Plant Hunters Enriching Our World

pursuitknapp

One of our favorite sections of the Land Library tells the tales of legendary plant hunters of the past few centuries. Their stories are equal parts natural history and adventure. Many of the plant hunters faced considerable hardship, and beyond a doubt, they greatly expanded our appreciation for the seemingly endless diversity of plant life.

Here are just a few of our favorite volumes, starting above with Philip Short’s In Pursuit of Plants: Experiences of Nineteenth and Early Twentieth Century Plant Collectors, which taps into the correspondence and journals of intrepid naturalists in exotic lands. Also pictured above: Plant Discoveries: A Botanist’s Voyage through Plant Exploration by Sandra Knapp — a beautifully illustrated book that celebrates the botanical artists who accompanied naturalists on their plant collecting treks.

There is one particular plant hunter who has earned a shelf of his own at the Land Library:

blue poppiestibet
Frank Kingdon-Ward (1885-1958) took part in over 25 expeditions, exploring Tibet, northwestern China, Burma, and India. Among his most significant finds was the first viable seed of Meconopsis betonicifolia — the Himalayan blue poppy. And somewhere along the way, Frank Kingdon-Ward also carved out time to be a spy for the British in India. A full life indeed!

In the Land of the Blue Poppies: The Collected Plant-Hunting Writings of Frank Kingdon-Ward provides an excellent introduction to a remarkable life. As does A Plant Hunter in Tibet, an adventure filled account of his 1933 expedition. Filling out our Kingdon-Ward shelf are a few more classic volumes: Mystery Rivers of Tibet, Riddle of the Tsangpo Gorges, and Plant Hunting on the Edge of the World.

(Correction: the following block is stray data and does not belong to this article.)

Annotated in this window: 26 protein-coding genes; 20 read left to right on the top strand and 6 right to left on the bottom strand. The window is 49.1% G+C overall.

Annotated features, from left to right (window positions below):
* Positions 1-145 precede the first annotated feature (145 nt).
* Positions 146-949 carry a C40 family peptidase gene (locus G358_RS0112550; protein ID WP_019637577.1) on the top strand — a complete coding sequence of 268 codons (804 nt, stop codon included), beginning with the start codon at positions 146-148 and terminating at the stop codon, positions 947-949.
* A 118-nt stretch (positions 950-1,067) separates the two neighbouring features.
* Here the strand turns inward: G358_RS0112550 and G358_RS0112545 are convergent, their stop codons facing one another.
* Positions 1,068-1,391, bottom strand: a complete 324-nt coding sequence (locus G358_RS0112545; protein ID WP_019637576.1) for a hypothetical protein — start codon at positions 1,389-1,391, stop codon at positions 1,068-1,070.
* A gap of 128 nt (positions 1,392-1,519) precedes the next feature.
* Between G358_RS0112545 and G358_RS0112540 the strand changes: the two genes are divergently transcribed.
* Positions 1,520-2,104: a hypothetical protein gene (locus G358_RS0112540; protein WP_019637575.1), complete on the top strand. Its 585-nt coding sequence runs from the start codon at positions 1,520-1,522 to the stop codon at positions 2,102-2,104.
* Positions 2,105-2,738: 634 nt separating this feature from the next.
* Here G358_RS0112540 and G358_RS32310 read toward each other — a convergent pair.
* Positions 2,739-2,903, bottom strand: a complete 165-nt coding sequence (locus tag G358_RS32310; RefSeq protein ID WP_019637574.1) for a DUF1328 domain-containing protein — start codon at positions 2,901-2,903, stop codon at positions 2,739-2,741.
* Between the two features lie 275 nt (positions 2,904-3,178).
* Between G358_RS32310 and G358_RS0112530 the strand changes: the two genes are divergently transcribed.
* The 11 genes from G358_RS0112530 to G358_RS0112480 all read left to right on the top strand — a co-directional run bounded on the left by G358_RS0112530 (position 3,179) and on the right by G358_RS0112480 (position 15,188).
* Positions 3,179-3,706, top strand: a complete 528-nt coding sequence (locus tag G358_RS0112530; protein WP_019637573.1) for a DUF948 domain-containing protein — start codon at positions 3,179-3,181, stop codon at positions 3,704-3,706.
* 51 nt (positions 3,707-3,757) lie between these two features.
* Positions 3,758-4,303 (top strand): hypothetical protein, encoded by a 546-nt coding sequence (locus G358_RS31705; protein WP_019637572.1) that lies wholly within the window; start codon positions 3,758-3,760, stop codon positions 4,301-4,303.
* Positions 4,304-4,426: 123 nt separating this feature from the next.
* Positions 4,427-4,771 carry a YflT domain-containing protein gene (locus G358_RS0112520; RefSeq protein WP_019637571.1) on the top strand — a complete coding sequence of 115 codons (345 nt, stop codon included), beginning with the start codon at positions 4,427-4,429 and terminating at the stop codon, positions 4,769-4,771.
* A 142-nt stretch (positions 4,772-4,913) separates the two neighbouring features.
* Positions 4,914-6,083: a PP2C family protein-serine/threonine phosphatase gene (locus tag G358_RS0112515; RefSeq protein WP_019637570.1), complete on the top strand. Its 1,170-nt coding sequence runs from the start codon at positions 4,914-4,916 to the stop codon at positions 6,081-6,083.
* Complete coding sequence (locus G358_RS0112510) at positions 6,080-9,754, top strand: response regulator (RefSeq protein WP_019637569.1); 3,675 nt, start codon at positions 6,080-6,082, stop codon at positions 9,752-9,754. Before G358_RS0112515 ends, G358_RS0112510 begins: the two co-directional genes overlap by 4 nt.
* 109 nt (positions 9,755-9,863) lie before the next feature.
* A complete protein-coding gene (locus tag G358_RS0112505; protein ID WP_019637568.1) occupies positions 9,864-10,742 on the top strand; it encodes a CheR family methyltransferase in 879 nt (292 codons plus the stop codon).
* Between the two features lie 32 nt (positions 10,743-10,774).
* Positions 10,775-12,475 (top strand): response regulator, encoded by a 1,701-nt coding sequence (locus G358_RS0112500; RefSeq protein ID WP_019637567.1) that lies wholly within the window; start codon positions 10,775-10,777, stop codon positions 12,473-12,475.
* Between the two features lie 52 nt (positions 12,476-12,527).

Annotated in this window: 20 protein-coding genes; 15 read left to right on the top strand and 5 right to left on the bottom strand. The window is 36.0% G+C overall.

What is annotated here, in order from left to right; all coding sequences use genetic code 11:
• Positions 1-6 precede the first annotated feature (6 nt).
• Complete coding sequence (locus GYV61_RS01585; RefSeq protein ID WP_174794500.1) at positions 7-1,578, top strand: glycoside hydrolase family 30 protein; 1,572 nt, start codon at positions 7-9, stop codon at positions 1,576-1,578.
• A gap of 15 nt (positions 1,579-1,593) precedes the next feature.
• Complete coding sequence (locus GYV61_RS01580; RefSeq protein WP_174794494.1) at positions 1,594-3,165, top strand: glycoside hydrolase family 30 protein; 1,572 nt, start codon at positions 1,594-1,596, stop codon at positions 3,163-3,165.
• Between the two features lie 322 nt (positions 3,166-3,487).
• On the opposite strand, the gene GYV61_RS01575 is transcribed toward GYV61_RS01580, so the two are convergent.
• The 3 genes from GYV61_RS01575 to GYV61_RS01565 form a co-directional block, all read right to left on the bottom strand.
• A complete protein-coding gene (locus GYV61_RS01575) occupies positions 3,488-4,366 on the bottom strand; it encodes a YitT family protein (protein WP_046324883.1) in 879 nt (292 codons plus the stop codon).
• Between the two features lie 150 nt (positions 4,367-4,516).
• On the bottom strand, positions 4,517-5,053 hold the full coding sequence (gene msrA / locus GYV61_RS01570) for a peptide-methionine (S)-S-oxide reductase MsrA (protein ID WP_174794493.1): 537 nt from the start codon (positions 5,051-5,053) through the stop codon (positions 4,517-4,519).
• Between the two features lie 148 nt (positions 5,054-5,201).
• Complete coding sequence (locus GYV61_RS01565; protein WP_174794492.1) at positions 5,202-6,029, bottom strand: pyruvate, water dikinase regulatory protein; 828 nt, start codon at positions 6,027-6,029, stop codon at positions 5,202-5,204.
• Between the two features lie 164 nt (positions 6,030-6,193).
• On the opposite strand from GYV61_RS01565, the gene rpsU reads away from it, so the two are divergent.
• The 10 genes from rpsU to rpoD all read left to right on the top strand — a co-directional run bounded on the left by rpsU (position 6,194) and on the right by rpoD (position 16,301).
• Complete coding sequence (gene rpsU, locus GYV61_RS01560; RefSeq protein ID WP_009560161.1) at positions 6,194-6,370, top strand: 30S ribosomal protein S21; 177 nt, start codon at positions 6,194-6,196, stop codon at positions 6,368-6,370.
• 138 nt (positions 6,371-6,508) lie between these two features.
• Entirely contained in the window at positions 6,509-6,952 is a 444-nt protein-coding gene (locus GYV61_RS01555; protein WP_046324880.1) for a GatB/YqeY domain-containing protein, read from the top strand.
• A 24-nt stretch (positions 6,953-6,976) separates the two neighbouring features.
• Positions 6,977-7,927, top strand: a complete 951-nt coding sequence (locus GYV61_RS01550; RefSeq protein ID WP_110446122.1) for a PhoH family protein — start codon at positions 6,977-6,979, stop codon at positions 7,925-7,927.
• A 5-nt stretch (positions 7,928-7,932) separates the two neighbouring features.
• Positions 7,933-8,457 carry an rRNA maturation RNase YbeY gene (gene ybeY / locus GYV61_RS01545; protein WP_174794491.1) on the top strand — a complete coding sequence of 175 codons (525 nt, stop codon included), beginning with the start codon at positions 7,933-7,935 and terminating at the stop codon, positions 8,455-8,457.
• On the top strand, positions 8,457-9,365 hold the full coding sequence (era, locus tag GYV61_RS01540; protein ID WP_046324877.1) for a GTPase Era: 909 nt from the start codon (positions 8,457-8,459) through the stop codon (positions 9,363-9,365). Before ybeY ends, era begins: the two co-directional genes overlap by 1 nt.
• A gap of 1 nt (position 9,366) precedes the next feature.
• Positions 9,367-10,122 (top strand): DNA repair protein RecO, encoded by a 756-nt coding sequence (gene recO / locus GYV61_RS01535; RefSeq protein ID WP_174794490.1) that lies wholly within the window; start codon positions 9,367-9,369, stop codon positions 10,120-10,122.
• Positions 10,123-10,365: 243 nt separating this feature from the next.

And here’s two more plant explorers of note:

hookerdouglas
Sir Joseph Dalton Hooker: Traveller and Plant Collector by Ray Desmond (Hooker was one of Charles Darwin’s closest collaborators, and his travels took him to the Himalayas, the Middle East, Morocco, and the American West), and The Collector: David Douglas and the Natural History of the Northwest by Jack Nisbet (Douglas, 1799-1834, also botanized in his native Scotland, and in the distant isles of Hawaii).

The Land Library also strongly recommends two excellent overviews of the golden age of botanical exploration:

whittleflower
The Plant Hunters: Tales of Botanist-Explorers Who Enriched Our Gardens by Tyler Whittle, and Flower Hunters by Mary & John Gribben.

Of course, plant hunting continues to this day, most notably in pursuit of medicinal cures. But there’s another global search afoot, the subject of the Land Library’s most recent addition to its Plant Hunting Collection that we hope continues to grow and grow:

seedjars
The Last Great Plant Hunt: The Story of Kew’s Millenium Seed Bank by Carolyn Fry, Sue Seddon, and Gail Vines. With partners in over 50 countries, the Millenium Seed Bank seeks to preserve the seeds of the globe’s most threatened plant species.

For more on this ongoing effort, be sure to visit the Millenium Seed Bank website!

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